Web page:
Category Archives: In-gel digestion


Which reagent is better for reducing disulfides, DTT or TCEP? The two reagents are quite different in their reactivity, stability towards oxidation, reaction mechanisms, and other categories.


DTT is a thiol-containing reagent, and this must be considered in applications involving thiol labeling. TCEP is charged in solution and should not be used in isoelectric focusing. Aqueous solutions of TCEP are quite acidic (pH 2-3).

TCEP HCl is odorless, air-stable crystalline solid, soluble in water at a > 1 M concentrations. It reduces disulfides at room temperature in < 5 min in dilute solutions (5 -50 mM). There is no need to remove TCEP prior to the use of sulfhydryl-reactive labels or crosslinkers. TCEP is selective toward disulfides, and is reactive at a broad pH range.

For those who love Chemistry:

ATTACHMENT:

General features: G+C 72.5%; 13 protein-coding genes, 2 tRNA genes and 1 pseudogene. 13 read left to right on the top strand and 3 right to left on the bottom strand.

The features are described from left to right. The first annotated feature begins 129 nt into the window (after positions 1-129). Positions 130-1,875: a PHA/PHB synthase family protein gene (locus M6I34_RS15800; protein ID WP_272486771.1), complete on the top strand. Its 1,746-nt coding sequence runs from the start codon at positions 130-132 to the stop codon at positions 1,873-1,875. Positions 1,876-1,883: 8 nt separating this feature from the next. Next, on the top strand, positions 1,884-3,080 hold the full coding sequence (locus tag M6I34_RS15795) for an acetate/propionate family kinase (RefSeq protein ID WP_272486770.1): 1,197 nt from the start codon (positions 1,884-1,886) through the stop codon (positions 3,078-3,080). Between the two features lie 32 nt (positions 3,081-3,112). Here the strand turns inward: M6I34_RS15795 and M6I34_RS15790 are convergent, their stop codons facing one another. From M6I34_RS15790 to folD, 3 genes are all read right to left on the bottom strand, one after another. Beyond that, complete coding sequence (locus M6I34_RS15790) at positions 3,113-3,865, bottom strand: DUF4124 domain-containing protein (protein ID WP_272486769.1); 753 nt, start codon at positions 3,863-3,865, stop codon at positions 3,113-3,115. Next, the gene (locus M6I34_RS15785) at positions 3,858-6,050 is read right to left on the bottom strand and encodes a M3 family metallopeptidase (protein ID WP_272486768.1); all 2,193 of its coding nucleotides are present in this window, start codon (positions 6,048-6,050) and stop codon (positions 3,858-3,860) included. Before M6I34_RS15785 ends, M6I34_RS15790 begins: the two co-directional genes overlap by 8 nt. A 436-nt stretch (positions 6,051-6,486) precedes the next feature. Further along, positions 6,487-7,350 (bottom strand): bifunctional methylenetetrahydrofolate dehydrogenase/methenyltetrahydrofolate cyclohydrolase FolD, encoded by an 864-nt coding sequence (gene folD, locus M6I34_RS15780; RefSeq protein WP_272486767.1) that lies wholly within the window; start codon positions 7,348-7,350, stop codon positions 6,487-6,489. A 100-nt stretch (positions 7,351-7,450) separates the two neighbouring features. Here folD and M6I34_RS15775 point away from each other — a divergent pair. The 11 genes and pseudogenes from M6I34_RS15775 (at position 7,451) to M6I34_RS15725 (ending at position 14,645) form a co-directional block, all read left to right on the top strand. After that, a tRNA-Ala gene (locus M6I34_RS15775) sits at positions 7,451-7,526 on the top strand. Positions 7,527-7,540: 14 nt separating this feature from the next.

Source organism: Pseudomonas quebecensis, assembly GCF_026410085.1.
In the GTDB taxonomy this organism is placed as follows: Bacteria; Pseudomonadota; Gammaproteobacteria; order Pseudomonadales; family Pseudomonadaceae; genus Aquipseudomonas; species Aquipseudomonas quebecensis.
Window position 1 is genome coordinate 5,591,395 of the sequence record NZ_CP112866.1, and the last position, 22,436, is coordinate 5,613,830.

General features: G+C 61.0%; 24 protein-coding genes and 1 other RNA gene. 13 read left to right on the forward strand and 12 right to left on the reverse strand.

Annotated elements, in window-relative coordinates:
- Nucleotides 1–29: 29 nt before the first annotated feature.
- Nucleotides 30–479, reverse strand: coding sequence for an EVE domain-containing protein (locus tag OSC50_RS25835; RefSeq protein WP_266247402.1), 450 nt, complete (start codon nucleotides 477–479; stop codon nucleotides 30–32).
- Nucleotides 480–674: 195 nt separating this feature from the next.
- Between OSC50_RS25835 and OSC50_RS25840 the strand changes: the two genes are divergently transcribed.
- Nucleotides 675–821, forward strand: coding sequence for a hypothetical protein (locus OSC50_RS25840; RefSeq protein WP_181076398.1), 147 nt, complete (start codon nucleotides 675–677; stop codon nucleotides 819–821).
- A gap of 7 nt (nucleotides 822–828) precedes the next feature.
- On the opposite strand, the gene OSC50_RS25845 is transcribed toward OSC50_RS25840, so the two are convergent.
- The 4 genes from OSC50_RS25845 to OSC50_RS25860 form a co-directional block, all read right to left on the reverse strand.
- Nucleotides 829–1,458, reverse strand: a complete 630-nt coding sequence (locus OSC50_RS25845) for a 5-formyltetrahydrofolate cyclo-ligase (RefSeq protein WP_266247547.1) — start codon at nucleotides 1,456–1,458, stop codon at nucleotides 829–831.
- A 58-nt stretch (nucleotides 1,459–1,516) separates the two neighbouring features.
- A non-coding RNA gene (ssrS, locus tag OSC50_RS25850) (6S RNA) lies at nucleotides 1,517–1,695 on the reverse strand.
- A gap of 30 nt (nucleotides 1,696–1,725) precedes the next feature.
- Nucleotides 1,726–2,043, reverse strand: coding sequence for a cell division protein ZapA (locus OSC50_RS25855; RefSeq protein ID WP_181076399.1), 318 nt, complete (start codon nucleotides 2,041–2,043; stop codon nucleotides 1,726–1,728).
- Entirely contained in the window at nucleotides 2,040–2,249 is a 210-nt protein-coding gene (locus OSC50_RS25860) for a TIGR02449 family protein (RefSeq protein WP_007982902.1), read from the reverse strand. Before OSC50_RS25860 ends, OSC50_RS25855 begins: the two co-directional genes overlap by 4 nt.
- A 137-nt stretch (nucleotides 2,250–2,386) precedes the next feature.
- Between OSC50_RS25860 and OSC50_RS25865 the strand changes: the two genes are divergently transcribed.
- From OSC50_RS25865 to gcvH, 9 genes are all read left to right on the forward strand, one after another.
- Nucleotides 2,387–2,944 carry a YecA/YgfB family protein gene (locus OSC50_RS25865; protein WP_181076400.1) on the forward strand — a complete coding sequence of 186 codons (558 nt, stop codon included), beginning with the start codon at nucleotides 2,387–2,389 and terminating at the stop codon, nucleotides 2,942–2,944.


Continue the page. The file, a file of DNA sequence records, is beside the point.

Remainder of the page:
TCEP mechanism

Reduction of disulfide with TCEP. First step is rate-determining, kinetic rather than thermodynamic control.



Reduction of disulfide with DTT. Formation of stable cyclic disulfide drives the reaction.

You can learn more about DTT and TCEP from this article: “A Comparison between the Sulfhydryl Reductants Tris(2-carboxyethyl)phosphine and Dithiothreitol for Use in Protein Biochemistry”, Elise Burmeister Getz et al.  Analytical Biochemistry 273, p. 73–80 (1999)

Ammonium bicarbonate or triethylammonium bicarbonate?

This was a question from one of my blog’s secret readers. Actually, most of the time I feel like I am talking to myself: “Hey Tania, how do you prepare a protein sample for proteolysis?” “Well, Tania, let me show you in a step-by-step tutorial.” No comments, no questions, no pointing out typos, no “thank you, Tania, but there’s a better way to do this”?